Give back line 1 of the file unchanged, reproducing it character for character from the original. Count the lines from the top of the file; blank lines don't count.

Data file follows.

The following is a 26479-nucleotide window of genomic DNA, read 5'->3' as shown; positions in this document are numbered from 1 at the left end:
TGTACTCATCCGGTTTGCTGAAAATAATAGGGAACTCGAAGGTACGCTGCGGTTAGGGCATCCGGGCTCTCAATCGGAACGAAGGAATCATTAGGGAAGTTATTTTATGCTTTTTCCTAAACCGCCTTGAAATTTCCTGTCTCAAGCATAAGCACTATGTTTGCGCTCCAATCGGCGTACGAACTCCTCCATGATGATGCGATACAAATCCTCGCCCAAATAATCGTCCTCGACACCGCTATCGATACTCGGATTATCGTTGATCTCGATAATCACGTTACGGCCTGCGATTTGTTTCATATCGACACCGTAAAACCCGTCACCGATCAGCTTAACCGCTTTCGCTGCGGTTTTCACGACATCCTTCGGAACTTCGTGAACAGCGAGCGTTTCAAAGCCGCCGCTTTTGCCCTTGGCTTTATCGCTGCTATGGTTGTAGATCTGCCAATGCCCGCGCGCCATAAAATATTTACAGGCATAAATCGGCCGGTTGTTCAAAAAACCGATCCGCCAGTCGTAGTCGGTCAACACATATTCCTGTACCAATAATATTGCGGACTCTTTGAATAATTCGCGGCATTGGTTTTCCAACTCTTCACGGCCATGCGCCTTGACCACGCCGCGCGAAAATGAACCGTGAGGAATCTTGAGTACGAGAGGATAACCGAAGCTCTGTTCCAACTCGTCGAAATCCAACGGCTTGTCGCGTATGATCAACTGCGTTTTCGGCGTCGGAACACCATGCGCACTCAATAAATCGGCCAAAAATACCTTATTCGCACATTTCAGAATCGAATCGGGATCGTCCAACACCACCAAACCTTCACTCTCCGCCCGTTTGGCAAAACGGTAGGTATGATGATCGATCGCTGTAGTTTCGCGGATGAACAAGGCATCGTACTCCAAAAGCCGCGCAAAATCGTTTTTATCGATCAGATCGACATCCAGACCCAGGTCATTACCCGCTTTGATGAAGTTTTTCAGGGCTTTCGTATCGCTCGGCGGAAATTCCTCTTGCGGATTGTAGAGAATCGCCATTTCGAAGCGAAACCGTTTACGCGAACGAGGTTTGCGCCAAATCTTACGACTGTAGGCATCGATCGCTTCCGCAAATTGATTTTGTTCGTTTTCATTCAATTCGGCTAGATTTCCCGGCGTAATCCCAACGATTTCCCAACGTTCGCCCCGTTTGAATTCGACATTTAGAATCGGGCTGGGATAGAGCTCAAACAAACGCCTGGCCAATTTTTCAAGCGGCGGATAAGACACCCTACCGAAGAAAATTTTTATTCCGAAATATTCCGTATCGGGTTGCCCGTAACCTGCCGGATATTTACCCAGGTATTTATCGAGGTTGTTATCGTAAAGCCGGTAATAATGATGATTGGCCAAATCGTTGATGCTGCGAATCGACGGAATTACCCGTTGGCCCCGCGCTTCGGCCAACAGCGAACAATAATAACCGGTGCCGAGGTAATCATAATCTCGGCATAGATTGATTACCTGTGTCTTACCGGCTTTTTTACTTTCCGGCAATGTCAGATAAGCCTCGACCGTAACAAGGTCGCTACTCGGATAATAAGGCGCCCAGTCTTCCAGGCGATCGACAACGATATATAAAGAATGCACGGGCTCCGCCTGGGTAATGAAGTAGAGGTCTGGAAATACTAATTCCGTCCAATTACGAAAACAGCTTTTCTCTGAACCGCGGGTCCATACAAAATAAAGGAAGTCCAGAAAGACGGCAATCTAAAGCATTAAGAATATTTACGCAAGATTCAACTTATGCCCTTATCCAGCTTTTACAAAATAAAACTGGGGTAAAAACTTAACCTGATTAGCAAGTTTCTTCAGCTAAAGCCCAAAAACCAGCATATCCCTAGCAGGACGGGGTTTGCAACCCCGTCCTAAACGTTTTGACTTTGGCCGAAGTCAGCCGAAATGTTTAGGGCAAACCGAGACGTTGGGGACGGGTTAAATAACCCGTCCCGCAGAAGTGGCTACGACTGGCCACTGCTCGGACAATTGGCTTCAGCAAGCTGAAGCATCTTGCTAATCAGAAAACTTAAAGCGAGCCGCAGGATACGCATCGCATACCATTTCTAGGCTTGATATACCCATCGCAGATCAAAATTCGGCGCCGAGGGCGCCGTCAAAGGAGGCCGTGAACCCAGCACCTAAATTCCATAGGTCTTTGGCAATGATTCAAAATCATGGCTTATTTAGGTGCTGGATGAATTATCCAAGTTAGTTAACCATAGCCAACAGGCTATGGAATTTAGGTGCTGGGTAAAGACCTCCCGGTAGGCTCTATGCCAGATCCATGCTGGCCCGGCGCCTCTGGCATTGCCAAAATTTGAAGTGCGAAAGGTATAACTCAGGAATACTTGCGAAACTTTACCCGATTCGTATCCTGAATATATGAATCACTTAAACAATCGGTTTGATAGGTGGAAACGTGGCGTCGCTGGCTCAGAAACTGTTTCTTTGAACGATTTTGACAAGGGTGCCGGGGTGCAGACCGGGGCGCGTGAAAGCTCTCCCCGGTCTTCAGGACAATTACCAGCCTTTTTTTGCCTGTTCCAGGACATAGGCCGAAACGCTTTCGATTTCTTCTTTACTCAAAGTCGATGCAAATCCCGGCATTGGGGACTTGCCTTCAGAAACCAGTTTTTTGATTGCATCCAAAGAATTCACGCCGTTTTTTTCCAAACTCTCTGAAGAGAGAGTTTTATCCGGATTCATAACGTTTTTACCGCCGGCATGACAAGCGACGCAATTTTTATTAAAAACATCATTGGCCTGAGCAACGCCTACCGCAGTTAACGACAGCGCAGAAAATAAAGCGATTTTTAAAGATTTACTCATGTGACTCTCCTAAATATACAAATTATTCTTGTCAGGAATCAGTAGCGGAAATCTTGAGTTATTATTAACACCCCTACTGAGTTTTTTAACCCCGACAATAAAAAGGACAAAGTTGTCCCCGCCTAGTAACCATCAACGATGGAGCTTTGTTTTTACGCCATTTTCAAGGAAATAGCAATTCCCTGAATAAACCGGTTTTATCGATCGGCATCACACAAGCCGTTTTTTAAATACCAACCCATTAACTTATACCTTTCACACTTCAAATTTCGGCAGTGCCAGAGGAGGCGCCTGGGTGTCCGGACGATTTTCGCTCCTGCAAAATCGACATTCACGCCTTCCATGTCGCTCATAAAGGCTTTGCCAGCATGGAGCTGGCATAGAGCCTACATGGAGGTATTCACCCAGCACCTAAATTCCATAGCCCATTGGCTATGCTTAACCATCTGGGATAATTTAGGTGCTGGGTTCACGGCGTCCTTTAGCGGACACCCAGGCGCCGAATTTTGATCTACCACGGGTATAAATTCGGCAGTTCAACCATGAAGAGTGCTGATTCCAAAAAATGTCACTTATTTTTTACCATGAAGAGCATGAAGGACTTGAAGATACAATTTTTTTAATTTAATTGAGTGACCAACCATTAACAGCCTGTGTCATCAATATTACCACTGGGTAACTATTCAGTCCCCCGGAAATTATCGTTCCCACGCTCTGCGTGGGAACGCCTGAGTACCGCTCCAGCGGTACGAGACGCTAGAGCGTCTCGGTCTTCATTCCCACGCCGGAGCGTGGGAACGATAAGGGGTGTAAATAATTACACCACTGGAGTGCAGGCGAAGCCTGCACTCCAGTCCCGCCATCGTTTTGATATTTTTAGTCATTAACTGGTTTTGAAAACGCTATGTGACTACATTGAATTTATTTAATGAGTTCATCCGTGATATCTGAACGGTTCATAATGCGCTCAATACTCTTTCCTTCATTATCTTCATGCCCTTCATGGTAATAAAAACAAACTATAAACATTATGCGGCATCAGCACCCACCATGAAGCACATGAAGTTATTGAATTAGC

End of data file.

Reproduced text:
The following is a 26479-nucleotide window of genomic DNA, read 5'->3' as shown; positions in this document are numbered from 1 at the left end: